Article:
Treatment following a Concussion Diagnosis
Excerpt from the NCSS PREPARE Manual
The most important treatment following a concussion is absolute rest. Both physical and mental rest are extremely important components of concussion treatment. This means athlete/parent must be educated on “cognitive rest” (i.e. school work and video games are a no-no after a concussion until asymptomatic).
Allowing enough healing and recovery time following a concussion is crucial in preventing further damage.
Research suggests that the effects of repeated concussions are cumulative.
Signs and symptoms for an adolescent athlete may take longer to resolve as compared to that of a fully matured adult. A child or adolescent athlete should not begin a controlled return to play progression if they have not returned back to school successfully. Once their controlled return to play progression begins, they should be closely monitored throughout all phases of progression.
Following a concussion, there is a period of change in brain function that may last as little as 24 hours to 10 days or possibly indefinitely. During this time, the brain may be vulnerable to more severe or permanent injury. If the athlete sustains a second concussion (known as second impact) during this time period, the risk of permanent brain injury increases.Return to Play Following Concussion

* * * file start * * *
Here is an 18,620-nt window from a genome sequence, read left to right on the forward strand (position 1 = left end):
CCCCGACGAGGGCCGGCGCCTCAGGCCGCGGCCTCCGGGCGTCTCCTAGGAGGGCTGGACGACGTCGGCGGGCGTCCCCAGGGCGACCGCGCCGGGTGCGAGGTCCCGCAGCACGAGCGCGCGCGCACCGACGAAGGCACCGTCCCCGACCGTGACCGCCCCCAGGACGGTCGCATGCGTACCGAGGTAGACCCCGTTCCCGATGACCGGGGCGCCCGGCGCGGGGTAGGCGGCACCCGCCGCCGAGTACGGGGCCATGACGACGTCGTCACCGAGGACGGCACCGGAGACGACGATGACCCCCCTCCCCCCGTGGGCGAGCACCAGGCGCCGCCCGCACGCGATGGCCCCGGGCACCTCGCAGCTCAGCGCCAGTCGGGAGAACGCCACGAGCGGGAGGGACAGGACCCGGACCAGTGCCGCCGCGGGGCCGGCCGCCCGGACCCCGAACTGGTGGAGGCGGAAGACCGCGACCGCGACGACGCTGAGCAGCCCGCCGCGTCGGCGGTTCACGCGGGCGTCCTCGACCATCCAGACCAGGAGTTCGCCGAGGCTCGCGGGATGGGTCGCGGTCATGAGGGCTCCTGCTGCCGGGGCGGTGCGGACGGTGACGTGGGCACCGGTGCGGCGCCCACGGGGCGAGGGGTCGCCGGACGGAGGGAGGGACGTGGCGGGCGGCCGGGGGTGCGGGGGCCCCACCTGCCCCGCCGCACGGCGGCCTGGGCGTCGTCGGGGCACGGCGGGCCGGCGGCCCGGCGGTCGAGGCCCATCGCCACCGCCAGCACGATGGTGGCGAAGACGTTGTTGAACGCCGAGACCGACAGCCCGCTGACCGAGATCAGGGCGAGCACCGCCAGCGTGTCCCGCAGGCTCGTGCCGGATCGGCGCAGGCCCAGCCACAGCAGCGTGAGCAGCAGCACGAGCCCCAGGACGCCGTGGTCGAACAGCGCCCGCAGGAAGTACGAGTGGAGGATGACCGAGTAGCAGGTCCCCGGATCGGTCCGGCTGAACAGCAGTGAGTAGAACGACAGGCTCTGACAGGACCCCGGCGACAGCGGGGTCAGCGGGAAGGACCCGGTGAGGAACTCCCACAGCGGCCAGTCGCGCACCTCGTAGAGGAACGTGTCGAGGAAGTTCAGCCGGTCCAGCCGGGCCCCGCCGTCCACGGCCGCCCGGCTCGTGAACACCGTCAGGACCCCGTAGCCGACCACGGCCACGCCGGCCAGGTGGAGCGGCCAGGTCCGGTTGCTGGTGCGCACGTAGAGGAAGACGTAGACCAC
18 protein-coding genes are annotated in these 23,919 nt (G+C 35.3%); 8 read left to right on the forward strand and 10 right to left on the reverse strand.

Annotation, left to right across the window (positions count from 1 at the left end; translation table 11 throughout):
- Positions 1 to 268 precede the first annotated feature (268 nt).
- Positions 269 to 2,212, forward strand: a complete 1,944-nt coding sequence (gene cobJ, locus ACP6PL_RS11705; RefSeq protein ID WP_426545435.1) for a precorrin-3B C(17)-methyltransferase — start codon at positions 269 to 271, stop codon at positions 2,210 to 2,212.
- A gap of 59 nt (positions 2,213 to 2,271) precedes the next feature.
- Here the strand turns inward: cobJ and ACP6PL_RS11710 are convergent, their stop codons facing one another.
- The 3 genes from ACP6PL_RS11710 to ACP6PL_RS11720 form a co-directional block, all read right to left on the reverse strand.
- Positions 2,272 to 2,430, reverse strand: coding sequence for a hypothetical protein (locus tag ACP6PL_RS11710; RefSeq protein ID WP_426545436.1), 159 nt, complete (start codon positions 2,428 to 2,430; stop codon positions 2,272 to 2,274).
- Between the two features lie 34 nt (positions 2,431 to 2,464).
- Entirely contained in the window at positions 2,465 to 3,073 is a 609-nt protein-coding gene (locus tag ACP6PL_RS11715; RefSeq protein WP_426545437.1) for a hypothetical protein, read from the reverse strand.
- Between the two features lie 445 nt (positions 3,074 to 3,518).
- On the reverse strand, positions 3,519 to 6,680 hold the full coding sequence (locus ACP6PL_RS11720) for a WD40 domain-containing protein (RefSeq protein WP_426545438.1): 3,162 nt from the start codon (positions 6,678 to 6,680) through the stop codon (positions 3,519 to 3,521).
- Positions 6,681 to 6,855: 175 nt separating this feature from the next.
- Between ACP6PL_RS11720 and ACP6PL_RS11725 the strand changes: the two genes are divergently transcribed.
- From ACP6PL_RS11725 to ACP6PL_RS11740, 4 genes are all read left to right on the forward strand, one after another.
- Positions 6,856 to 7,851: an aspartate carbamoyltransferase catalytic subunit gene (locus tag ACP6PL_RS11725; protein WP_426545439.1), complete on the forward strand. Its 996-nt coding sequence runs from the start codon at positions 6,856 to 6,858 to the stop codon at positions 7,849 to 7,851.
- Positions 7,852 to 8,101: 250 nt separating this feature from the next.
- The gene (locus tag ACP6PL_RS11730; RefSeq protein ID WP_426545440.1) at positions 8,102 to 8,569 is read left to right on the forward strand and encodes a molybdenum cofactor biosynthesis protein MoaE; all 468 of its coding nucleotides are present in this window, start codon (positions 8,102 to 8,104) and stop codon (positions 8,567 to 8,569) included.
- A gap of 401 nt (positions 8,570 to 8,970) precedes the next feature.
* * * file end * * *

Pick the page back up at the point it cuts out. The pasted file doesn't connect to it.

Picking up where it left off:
Athletes should not be allowed to return on the same that day signs and symptoms of a head injury occurred. Following the resolution of symptoms, your physician will have you begin a controlled return to play program prior to fully being cleared to resume activity. It is important that the athlete be honest about how they are feeling prior to exertional progression. If the athlete reports any symptoms, they should follow the guidelines as stated by their physician. This progression back into activity should be supervised by a qualified healthcare professional, or someone identified by your physician. The athlete should be asymptomatic as they proceed from step-to-step.